- The Washington Times - Monday, December 19, 2005

The U.S. government has spent scores of millions of dollars helping the civilian casualties of its military operations in Afghanistan and Iraq.

Much of the assistance comes from a fund named in honor of a slain American aid worker who made recompense for the innocent victims of wars her life’s work.

Marla Ruzicka was 28 in April when she died at the hands of a suicide bomber in Baghdad. She had urged lawmakers to put money into the annual foreign operations spending bill in three consecutive years, providing a total of nearly $40 million for individuals and communities in Afghanistan and Iraq that suffered what the military calls collateral damage.

In the latest bill, the civilian assistance program was named the Marla Ruzicka Iraqi War Victims Fund.

An aide to Sen. Patrick J. Leahy, Vermont Democrat, one of the key lawmakers involved, said that about half the amount appropriated — $25 million for Iraq and $13 million for Afghanistan — has been distributed so far. The money is spent by the U.S. Agency for International Development in collaboration with relief groups and other nongovernmental organizations. The funds are used to provide in-kind assistance, such as medical care, equipment to start a business, or the replacement of damaged or destroyed property such as homes and schools, said the Leahy aide, Tim Rieser.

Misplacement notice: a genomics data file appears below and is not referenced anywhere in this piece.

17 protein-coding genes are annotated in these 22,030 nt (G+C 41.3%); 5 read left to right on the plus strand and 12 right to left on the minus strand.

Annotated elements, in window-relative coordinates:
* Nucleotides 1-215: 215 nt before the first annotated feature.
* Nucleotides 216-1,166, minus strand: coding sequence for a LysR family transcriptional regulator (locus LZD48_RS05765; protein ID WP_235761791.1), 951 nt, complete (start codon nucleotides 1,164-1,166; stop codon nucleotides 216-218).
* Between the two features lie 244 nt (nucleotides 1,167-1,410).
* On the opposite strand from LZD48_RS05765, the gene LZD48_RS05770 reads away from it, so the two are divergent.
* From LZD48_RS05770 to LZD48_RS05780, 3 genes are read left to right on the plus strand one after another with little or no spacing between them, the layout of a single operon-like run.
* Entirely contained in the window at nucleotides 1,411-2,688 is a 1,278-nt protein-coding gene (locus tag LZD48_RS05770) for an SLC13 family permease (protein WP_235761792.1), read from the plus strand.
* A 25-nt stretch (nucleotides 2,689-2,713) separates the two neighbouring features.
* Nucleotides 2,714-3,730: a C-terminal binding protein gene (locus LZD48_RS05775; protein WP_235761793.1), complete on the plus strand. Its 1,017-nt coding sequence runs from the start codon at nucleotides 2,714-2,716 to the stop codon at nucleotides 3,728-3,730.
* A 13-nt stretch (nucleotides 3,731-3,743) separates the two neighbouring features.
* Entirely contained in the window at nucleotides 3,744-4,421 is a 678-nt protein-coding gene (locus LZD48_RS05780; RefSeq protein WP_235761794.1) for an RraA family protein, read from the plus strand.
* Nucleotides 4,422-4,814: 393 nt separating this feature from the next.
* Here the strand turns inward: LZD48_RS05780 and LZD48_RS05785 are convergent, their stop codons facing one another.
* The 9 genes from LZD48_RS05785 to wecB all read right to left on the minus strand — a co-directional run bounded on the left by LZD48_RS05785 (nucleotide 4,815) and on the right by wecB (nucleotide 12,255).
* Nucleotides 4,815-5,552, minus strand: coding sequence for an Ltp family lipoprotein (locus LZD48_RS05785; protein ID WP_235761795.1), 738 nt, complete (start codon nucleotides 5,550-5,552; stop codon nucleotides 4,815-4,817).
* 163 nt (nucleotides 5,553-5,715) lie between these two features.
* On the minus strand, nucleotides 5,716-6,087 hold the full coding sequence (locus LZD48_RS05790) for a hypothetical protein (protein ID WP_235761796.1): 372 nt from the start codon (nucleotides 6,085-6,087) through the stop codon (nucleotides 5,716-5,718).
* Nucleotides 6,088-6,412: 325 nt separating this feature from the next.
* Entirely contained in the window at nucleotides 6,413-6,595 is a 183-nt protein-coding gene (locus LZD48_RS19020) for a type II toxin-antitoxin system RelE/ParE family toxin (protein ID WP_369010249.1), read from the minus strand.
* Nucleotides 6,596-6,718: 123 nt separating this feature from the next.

The military also has paid out millions of dollars in cash under U.S. regulations that give unit commanders access to a special fund to “respond to urgent humanitarian relief and reconstruction requirements.”

In many parts of Iraq, the U.S. military uses these funds to run programs generally paying out up to $2,500 per victim to the families of those killed, and smaller amounts to those who are injured or have property destroyed or who were detained.

The military’s Commanders’ Emergency Response Program was funded for $340 million last year. This year, Congress has appropriated $854 million, said Pentagon spokeswoman Lt. Col. Roseann Lynch.

The discretionary “condolence payments” represent only one of a variety of small dollar-value projects on which the cash is spent. No breakdown was available on the shopping list of infrastructural and civic repairs and improvements.

The military traditionally has been chary of anything that smacks of compensation, because of concerns about the vast liability that would be assumed if such payments could be inferred to recognize a right to recompense for any civilian affected by military operations.

“This system of sympathy payments is designed to avoid any assumption of legal liability by the military,” said Mr. Rieser, who has been briefed by the Pentagon on the program. “But in doing so, they are acknowledging that a mistake was made, that harm was done, and that compensation is warranted.”

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